As we barrel further into the digital age, IT security carries increasing importance to the operation of your business.
IT services now represent both the hub of business operations and the primary line of defense for most companies. Accordingly, it is crucial that your employees understand the centrality IT services and security play to the overall operation of your business.
Your employees either represent a security strength or weakness for your company. If they are unfamiliar with outstanding IT security threats or policy, they represent liabilities. However, a security-conscious and educated employee base is an asset that provides an extra layer of IT security for your business.
Consider the following advice for investing in your employees in efforts to strengthen your company’s IT security.
1. Invest in Your Employees
The first step to take to strengthen your company’s IT security is to educate and prepare your employees.
At the most basic level, your company’s IT security depends on your employees. As InfoWorld columnist Roger Grimes bluntly states: “Successful security strategies are not about tools – it’s about teams.”
Your “team,” in the case of IT security, includes the entirety of your company. There are two main functions of IT security that each one of your employees needs to be familiar with if they are to serve as security assets for your business:
- Policy compliance
- Incident response
Investment in these two areas encourages IT security awareness among your employees, which in turn reduces security risk and prepares your company in the event of a breach.
2. Teach IT Threat Recognition and Policy Parameters
Every person in your company needs to complete some sort of compliance training for your business’ IT security policy. Compliance training both informs your employees about the specifics of your company’s policy—its crucial IT services, primary vulnerabilities, and responsible parties—and trains them how to recognize and follow its parameters.
Increasing employee awareness of IT security policy helps secure your company through encouraging a broader understanding of IT services as the primary security endpoints of your company.
For example, teaching employees how to accurately spot common IT security threats like phishing emails or sending out reminders about which security software to regularly update, create a more security-conscious employee base, and provide an additional layer of security for your firm.
3. Implement and Practice Incident Response
The second core function of IT security your business needs to invest in is incident response. Preparing for and practicing what to do in the event of an IT security breach provides a form of damage control insurance for your company.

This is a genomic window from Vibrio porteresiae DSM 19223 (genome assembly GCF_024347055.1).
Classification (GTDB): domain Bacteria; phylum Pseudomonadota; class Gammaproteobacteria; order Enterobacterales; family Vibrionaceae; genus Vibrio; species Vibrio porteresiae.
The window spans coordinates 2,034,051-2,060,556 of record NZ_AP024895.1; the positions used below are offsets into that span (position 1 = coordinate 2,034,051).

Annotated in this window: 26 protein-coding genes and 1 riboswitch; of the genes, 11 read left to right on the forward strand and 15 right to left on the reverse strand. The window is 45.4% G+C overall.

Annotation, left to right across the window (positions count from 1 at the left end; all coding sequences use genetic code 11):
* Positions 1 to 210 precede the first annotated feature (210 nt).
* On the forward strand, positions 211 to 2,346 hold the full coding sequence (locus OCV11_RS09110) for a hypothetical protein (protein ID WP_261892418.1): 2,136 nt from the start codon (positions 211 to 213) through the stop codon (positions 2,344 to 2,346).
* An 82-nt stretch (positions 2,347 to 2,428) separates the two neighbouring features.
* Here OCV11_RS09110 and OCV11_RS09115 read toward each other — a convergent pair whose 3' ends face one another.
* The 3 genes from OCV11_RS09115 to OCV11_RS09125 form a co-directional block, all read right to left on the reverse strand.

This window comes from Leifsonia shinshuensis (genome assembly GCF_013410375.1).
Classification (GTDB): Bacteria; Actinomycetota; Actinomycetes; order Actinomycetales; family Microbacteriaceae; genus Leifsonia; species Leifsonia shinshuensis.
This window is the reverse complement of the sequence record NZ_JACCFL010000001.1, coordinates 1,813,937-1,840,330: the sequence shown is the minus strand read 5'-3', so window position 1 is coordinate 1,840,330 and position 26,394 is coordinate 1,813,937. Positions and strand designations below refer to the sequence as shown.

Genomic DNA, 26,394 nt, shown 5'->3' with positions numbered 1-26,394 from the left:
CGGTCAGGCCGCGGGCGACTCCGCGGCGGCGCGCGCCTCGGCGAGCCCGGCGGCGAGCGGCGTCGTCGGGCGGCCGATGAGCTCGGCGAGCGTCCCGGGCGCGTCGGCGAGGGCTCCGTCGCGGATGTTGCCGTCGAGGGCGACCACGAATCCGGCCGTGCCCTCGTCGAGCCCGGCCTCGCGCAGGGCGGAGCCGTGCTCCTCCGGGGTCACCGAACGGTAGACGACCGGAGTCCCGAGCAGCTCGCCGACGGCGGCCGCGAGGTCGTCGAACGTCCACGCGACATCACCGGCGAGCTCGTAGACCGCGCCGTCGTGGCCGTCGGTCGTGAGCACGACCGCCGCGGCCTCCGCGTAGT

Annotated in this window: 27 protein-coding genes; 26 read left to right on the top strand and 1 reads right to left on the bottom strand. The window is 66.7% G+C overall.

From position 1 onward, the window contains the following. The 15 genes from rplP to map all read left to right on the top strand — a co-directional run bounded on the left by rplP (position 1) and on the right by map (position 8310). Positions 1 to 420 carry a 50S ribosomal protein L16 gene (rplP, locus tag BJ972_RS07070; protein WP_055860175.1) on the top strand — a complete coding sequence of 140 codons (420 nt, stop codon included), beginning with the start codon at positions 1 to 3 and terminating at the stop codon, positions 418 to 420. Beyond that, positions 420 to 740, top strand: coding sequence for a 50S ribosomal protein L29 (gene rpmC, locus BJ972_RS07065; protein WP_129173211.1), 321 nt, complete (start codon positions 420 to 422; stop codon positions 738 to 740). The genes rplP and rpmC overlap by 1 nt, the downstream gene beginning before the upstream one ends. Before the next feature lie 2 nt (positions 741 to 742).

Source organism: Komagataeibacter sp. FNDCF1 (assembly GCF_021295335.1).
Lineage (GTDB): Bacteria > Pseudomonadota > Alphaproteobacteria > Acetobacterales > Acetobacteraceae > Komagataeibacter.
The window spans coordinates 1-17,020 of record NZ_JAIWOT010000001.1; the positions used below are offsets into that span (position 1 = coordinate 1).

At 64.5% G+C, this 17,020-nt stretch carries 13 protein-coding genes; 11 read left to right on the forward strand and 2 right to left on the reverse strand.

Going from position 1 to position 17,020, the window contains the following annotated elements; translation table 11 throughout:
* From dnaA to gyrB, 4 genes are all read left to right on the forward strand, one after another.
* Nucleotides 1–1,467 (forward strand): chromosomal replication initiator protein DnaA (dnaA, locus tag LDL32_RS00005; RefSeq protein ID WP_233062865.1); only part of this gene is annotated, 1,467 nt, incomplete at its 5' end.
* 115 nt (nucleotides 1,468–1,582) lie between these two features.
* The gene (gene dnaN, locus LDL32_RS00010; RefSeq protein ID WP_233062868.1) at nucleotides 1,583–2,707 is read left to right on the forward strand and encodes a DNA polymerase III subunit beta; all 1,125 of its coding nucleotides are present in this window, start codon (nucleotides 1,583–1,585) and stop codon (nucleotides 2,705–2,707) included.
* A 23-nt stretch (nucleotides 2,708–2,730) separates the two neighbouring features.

Despite any company’s best efforts, avoiding IT security breaches is becoming an existential challenge. Last year alone, the amount of public data breach disclosures increased over 300 percent from 2016. In the event that your company is the target of an IT security attack, the best response is a practiced one.
Think of an IT security breach like a fire in your office: If you have done a fire drill in the past, the chances that your employees erupt into chaos diminishes significantly. While there is still a fire, your company is still able to respond in an organized fashion, which allows you to control and reduce the amount of damage suffered.
The same goes for an IT breach. If, upon attack, your employees freak out and begin to actually access their files and data in an impulsive effort to “save” them, the outcome will likely be worse. Teach your employees how to act in the event of an attack, and they will react in a measured and responsible way.
IT Security Is All About Your People
A company’s people are its most important asset. When it comes to IT security, your company needs to treat them as such.
Every company needs to invest in IT security training for their employees. Two main ways your company can encourage employee IT security awareness and work to prevent damage to your IT services are through compliance training—educating them on policy and how to follow it—and practicing responses in the case of an actual security breach.
Through measured and targeted investment, your company can maintain strong IT security.
About the Author: Grayson Kemper is a Senior Content Writer for Clutch, a B2B research and reviews firm based in Washington, DC. He specializes in IT services and SEO research. Contact Grayson via Twitter.
Editor’s Note: The opinions expressed in this and other guest author articles are solely those of the contributor, and do not necessarily reflect those of Tripwire, Inc.